For a heavily regulated industry that must follow regulatory guidelines from bodies such as the FDA (in the US) and the MDR (in the EU), the product introduction process involves months of meticulous planning and documentation for compliance purposes. These companies invest billions in bringing a product from conceptualization to market. For instance, companies involve almost a quarter of their staff in the NPI process, and despite that, just 50% of their products meet all the success criteria. Additionally, 69% of new products are late to the market, and the average schedule overrun is 25%.
McKinsey states the hesitance of medical device manufacturers in embracing technologies such as automation, data management, and analytics to be a reason for delays and failures. The same report also mentions how the medical device industry has lagged in adopting comprehensive product development processes—thriving in a fast-paced, rapidly evolving market warrants the need for successful NPI processes with minimal waste, greater efficiency with higher margins.
NPI in Medical Device Industry and Data Management
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NPI (New Product Introduction) is a series of procedures that map everything from product ideation and design to its launch. It spans multiple internal divisions and third parties. Such product development lifecycles involve numerous stakeholders, such as R&D, product design, manufacturing, suppliers and contract manufacturers, compliance and legal, and more.
Each department uses separate systems, such as CAD, CAM, PLM, MES and spreadsheets to manage their information. This challenge is exacerbated with mergers and acquisitions, which bring in yet more systems and islands of master data. Conventional ERPs aren’t equipped to integrate such systems and merge their data on a single platform in a standardized format. Such systems are often ill-equipped to handle automated validations, quality checks, audit trails, or phase-gated change management workflows.
As a result, data lives in silos, which affects data quality, collaboration and limits traceability. Medical device manufacturers need a data management platform that can eliminate these silos, aggregate data from multiple sources and store it in a manner that’s easy to use, and track data throughout the development lifecycle — from ideation and product design to post-market surveillance. That’s where an MDM (Master Data Management) platform can help.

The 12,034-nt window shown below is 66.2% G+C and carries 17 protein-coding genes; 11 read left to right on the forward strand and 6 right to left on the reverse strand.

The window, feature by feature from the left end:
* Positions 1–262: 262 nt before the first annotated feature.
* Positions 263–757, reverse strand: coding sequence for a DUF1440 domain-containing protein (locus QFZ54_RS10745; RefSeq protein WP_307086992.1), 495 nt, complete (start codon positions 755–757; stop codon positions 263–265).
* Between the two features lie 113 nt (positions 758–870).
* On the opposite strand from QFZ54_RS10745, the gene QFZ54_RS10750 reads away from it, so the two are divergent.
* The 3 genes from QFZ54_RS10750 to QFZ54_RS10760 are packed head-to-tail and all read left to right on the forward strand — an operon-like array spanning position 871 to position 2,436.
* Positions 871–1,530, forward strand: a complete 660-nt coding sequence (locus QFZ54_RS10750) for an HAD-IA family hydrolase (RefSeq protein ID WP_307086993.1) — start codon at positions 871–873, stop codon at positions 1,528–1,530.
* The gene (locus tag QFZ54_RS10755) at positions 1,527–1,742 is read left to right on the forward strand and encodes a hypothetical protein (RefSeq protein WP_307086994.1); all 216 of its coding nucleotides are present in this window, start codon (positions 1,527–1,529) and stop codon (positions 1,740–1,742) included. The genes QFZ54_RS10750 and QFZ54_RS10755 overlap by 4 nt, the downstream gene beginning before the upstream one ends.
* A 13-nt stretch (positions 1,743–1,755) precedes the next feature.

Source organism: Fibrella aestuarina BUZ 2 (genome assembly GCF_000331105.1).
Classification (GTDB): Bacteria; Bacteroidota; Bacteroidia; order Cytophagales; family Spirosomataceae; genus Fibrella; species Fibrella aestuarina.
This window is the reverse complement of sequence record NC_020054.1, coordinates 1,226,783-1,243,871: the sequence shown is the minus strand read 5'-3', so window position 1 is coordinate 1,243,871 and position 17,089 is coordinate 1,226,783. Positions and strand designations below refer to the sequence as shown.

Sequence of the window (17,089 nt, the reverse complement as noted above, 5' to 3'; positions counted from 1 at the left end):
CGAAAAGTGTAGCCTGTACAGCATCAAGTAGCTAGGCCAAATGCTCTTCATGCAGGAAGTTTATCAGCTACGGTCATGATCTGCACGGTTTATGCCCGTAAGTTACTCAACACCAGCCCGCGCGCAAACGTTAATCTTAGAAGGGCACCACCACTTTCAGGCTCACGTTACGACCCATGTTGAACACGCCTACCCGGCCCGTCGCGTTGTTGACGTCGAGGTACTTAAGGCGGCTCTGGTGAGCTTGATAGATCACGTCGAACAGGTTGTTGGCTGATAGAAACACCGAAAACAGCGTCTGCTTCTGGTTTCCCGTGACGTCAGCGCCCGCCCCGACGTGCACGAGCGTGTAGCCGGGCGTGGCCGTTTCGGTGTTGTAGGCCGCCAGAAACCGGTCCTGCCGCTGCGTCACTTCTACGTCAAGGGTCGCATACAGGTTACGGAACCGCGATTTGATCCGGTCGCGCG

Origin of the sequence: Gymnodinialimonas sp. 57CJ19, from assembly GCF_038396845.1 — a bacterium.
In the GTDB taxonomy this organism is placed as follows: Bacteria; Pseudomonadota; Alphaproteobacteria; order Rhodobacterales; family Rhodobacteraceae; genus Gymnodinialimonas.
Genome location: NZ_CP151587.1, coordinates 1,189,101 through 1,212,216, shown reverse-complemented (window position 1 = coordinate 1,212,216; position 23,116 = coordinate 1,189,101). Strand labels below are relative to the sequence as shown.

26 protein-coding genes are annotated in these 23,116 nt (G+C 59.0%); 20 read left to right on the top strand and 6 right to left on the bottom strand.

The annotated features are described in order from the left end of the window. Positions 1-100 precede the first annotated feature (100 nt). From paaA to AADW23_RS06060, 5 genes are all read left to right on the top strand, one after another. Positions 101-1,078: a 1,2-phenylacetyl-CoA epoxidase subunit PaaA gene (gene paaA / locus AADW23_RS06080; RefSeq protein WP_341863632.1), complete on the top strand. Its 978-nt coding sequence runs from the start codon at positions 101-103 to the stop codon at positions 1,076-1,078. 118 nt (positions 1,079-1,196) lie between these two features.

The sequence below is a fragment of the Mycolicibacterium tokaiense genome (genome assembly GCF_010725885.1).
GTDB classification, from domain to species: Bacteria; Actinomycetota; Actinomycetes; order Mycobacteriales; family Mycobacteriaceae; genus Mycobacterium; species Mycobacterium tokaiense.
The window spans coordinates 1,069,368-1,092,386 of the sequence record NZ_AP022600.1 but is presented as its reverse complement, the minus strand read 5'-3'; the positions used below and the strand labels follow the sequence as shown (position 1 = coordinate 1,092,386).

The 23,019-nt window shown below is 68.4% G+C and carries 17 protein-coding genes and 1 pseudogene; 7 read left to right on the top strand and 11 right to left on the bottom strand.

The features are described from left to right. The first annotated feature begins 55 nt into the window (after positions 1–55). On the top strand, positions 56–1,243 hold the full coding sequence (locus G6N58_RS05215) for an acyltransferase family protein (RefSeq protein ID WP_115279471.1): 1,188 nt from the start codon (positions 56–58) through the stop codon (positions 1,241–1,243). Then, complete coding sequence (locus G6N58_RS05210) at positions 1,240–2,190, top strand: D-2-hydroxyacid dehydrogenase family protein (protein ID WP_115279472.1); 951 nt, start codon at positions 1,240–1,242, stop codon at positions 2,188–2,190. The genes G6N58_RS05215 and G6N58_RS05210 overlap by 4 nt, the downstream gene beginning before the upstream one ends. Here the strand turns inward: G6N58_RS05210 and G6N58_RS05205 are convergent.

Key Data Management Considerations Across the NPI Process
A solid NPI process can reduce the time-to-market, lower costs, improve product quality, and simplify the manufacturing of medical devices. However, the success of an NPI process vastly depends on automatically integrating data from all the systems, data sources, divisions, and third parties to form a single source of truth that facilitates open data sharing with all the stakeholders involved in real-time.
Using MDM, medical device companies can consolidate and share relevant master data throughout the product development lifecycle, which reduces the risks of data silos, inconsistencies, and redundancy. Let’s explore each step of the NPI process to understand how MDM can help.
In the product ideation phase, companies define the business and functional requirements of a medical device. This stage involves extensive market, competitor, customer, and industry standards research to determine the problem to be solved. Simultaneously, it involves conversing with various stakeholders, such as doctors, nurses, patients, and sales reps via emails, calls, and in-person interviews.
Traditionally, this treasure trove of information is documented in spreadsheets or CRMs (or both), resulting in disorganized, duplicate data. Often, some conversations aren’t recorded, and in other cases, the documentation isn’t shared with other departments, complicating the product analysis process. This is a data consolidation and workflow challenge, which MDMs can resolve by building a central data repository with any time, anywhere access to the right people.